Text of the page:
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Detection of target DNA using fluorescent cationic polymer and peptide nucleic acid probes on solid support.

Raymond FR, Ho HA, Peytavi R, Bissonnette L, Boissinot M, Picard FJ, Leclerc M, Bergeron MG - BMC Biotechnol. (2005)

Bottom Line: Using surface-bound peptide nucleic acids (PNA) probes and soluble fluorescent cationic polythiophenes, we show a simple and sensitive electrostatic approach to detect and identify unlabelled target nucleic acid on microarray.This simple methodology opens exciting possibilities for applied genetic analysis for the diagnosis of infections, identification of genetic mutations, and forensic inquiries.This electrostatic strategy could also be used with other nucleic acid detection methods such as electrochemistry, silver staining, metallization, quantum dots, or electrochemical dyes.

View Article: PubMed Central - HTML - PubMed

Affiliation: Centre de Recherche en Infectiologie, l'Université Laval, Centre Hospitalier Universitaire de Québec, Pavillon CHUL, Sainte-Foy, Québec, G1V 4G2, Canada. fraymond@scientist.com

ABSTRACT

Background: Nucleic acids detection using microarrays requires labelling of target nucleic acids with fluorophores or other reporter molecules prior to hybridization.

Results: Using surface-bound peptide nucleic acids (PNA) probes and soluble fluorescent cationic polythiophenes, we show a simple and sensitive electrostatic approach to detect and identify unlabelled target nucleic acid on microarray.

Conclusion: This simple methodology opens exciting possibilities for applied genetic analysis for the diagnosis of infections, identification of genetic mutations, and forensic inquiries. This electrostatic strategy could also be used with other nucleic acid detection methods such as electrochemistry, silver staining, metallization, quantum dots, or electrochemical dyes.

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Cationic polythiophene transducer for the fluorometric detection of hybridization on microarrays. A) Schematic depiction of the interaction between cationic polymers and a) single-stranded DNA, b) double-stranded DNA, c) single-stranded PNA and d) PNA-DNA duplex. Fluorescent cationic polymer is shown in yellow, DNA probes are shown in green and PNA probes are shown in red. B) Experimental results for fluorometric detection on microarray when cationic polythiophene transducer is reacted with a) single-stranded DNA, b) double-stranded DNA, c) single-stranded PNA and d) PNA-DNA duplex. Results are shown in triplicate. C) Graphs showing the fluorescence intensity with standard deviation for each triplicate shown in B.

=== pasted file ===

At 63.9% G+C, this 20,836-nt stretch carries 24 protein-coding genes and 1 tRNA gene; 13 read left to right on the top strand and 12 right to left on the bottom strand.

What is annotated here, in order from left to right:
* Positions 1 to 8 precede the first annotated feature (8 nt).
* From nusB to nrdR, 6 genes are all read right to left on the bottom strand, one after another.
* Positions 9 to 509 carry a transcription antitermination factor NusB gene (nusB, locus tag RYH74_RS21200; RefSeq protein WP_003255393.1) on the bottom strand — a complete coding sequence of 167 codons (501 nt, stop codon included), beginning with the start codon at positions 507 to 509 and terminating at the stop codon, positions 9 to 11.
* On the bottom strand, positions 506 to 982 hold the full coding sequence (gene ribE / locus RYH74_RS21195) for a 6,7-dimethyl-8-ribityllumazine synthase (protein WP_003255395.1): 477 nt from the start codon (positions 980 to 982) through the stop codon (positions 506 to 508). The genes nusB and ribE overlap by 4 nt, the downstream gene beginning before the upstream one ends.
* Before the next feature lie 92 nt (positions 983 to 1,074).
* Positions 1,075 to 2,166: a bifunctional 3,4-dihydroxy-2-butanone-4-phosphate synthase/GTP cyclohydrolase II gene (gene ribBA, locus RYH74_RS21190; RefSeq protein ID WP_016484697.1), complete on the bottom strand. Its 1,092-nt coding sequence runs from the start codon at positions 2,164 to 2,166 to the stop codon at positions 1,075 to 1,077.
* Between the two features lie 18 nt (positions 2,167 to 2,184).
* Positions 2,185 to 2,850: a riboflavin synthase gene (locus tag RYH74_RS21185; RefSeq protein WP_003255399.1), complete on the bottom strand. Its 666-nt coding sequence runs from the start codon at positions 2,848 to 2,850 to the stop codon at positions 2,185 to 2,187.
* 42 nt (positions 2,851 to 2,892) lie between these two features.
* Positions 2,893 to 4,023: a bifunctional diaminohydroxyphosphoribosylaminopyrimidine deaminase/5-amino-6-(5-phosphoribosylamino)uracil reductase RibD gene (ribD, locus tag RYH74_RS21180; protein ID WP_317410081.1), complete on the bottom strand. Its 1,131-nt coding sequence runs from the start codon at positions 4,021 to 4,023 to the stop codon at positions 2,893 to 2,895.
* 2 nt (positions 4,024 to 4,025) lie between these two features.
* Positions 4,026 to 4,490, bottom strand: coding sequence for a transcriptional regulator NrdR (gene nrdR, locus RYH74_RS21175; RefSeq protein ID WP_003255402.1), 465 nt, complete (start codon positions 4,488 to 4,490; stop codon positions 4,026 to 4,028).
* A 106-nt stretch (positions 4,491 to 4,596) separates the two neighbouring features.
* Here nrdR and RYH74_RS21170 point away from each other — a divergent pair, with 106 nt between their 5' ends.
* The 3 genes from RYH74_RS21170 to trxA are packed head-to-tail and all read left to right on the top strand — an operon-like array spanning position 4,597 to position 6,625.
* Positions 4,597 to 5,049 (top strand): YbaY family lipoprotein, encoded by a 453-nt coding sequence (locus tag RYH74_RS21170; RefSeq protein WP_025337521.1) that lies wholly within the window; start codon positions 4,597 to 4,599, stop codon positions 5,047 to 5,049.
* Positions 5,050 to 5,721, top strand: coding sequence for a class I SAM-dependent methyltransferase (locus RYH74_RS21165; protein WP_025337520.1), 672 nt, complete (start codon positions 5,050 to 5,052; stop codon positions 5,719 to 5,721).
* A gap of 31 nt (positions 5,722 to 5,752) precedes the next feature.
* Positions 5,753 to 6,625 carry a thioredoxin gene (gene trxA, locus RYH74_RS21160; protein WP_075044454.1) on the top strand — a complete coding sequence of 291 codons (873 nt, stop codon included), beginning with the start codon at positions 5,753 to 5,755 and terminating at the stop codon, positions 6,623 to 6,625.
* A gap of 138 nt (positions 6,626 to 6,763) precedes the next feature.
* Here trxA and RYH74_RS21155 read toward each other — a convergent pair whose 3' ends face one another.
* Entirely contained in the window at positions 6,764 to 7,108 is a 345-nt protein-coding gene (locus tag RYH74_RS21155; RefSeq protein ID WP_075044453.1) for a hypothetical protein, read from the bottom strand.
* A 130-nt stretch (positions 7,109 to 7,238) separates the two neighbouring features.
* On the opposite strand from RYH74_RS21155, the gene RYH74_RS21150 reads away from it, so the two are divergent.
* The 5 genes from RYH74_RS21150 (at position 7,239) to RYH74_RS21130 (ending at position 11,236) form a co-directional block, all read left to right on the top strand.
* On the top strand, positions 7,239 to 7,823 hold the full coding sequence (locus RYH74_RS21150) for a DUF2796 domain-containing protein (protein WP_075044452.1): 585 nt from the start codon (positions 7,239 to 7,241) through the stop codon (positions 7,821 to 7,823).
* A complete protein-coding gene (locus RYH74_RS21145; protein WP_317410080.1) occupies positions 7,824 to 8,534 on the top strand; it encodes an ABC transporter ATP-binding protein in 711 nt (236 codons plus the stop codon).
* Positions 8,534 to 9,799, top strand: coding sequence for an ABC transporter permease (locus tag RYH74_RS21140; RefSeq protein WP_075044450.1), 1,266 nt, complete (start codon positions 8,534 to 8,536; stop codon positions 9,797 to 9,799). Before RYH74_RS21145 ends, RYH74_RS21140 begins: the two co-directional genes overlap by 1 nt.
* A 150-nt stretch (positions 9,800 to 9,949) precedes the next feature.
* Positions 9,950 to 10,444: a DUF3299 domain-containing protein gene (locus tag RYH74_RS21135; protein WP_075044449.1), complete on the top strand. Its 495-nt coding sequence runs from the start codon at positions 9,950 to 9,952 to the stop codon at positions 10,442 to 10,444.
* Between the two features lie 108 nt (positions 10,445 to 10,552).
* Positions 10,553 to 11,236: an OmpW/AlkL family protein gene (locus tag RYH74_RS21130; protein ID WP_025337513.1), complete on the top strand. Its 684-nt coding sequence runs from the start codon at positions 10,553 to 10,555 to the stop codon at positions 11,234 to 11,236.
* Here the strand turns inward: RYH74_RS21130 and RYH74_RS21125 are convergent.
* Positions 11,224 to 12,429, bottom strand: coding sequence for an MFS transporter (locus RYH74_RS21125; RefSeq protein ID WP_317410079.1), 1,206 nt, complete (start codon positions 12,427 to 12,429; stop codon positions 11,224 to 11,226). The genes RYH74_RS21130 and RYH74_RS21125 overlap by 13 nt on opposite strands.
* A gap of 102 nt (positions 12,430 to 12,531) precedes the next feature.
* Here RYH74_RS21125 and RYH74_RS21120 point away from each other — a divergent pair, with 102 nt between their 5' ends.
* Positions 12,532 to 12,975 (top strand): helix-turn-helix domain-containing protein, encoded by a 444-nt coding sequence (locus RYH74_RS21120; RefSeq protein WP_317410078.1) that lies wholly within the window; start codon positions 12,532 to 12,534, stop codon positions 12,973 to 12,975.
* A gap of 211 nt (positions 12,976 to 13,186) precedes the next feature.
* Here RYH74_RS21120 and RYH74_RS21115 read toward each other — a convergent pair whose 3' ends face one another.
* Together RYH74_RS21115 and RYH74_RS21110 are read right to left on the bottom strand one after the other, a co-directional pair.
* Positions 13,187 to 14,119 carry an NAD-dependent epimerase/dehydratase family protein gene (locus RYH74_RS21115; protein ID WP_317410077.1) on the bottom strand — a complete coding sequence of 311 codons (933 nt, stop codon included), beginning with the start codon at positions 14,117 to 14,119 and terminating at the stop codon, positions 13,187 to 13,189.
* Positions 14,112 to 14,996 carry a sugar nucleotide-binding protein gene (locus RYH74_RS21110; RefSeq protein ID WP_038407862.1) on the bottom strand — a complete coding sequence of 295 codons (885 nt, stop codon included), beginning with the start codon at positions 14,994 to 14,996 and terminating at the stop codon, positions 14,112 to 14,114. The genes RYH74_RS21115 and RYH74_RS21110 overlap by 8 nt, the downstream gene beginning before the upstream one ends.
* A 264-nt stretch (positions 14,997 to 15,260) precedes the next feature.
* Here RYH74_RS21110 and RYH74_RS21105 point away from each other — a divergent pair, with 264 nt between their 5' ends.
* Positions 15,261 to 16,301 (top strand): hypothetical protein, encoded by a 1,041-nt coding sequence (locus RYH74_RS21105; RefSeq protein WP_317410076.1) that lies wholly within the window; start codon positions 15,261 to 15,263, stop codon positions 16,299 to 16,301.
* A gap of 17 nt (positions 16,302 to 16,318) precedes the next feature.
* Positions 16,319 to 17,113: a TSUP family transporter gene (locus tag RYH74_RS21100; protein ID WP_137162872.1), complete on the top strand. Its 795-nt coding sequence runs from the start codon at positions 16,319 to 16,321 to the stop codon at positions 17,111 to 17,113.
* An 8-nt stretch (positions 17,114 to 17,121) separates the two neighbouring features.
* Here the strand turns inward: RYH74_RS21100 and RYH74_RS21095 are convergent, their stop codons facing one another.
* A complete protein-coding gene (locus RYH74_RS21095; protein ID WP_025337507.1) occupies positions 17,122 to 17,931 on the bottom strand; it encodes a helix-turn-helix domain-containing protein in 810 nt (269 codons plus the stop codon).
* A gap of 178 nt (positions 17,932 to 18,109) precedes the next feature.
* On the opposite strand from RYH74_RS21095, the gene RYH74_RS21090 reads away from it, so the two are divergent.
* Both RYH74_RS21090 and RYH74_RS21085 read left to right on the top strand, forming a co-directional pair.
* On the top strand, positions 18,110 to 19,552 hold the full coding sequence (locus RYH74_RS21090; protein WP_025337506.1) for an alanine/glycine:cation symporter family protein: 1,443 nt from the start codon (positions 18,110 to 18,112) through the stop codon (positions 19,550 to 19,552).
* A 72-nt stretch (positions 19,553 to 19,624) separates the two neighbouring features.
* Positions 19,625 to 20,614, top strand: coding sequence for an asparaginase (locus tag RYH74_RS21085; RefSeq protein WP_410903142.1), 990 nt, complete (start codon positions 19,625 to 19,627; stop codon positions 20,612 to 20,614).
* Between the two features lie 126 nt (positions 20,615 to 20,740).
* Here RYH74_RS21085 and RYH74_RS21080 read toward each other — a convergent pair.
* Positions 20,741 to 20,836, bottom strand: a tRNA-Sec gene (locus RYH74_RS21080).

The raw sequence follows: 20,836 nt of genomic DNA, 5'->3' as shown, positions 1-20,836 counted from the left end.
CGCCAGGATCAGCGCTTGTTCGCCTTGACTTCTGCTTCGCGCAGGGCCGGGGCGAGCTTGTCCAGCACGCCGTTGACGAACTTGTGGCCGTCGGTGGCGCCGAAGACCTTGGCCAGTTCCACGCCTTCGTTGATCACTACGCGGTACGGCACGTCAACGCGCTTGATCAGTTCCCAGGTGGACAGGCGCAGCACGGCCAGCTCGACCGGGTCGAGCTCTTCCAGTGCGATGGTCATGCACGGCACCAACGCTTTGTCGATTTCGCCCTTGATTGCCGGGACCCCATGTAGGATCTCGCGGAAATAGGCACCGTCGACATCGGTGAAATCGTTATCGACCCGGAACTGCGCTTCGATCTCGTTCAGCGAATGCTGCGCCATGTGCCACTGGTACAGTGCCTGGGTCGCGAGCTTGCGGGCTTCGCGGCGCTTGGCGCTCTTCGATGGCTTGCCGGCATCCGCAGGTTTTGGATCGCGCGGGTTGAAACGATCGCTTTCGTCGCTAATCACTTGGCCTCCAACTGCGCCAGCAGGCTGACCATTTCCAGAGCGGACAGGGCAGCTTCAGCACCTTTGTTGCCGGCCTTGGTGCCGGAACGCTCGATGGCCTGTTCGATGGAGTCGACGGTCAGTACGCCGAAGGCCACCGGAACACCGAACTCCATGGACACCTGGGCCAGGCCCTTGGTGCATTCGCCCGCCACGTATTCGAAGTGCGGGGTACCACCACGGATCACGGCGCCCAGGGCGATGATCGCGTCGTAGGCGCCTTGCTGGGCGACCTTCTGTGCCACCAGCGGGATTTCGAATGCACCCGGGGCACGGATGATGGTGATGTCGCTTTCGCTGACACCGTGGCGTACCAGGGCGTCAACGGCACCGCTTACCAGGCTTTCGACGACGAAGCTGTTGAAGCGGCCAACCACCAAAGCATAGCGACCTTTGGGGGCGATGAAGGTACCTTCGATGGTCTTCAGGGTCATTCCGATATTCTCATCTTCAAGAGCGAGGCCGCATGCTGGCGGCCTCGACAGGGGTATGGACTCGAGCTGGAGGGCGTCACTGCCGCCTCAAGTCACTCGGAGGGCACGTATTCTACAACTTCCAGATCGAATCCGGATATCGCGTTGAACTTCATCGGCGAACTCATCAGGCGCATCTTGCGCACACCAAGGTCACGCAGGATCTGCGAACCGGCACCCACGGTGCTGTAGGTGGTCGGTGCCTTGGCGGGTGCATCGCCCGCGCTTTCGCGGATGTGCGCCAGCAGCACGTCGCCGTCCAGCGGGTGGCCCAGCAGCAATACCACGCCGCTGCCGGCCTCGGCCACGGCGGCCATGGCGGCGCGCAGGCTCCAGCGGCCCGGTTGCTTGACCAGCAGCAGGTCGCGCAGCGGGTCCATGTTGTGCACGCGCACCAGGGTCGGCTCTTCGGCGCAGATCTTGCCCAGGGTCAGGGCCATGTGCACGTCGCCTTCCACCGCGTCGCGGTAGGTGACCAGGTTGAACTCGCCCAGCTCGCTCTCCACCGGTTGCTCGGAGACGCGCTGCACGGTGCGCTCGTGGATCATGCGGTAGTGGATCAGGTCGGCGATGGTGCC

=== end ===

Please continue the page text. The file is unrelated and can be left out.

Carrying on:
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Figure 1: Cationic polythiophene transducer for the fluorometric detection of hybridization on microarrays. A) Schematic depiction of the interaction between cationic polymers and a) single-stranded DNA, b) double-stranded DNA, c) single-stranded PNA and d) PNA-DNA duplex. Fluorescent cationic polymer is shown in yellow, DNA probes are shown in green and PNA probes are shown in red. B) Experimental results for fluorometric detection on microarray when cationic polythiophene transducer is reacted with a) single-stranded DNA, b) double-stranded DNA, c) single-stranded PNA and d) PNA-DNA duplex. Results are shown in triplicate. C) Graphs showing the fluorescence intensity with standard deviation for each triplicate shown in B.

Mentions: Fluorescent conjugated polythiophene derivative used in this study binds nucleic acids via electrostatic interactions with negatively-charged phosphate groups of the DNA backbone [4,5]. This is illustrated in Figure 1 where single-stranded and double-stranded DNA oligonucleotides (Figure 1a and 1b) both produce fluorescent signals due to the formation of DNA-polythiophene complexes. Thus, discrimination between hybridized and non-hybridized DNA capture probes is not possible using a conventional microarray fluorescence scanner.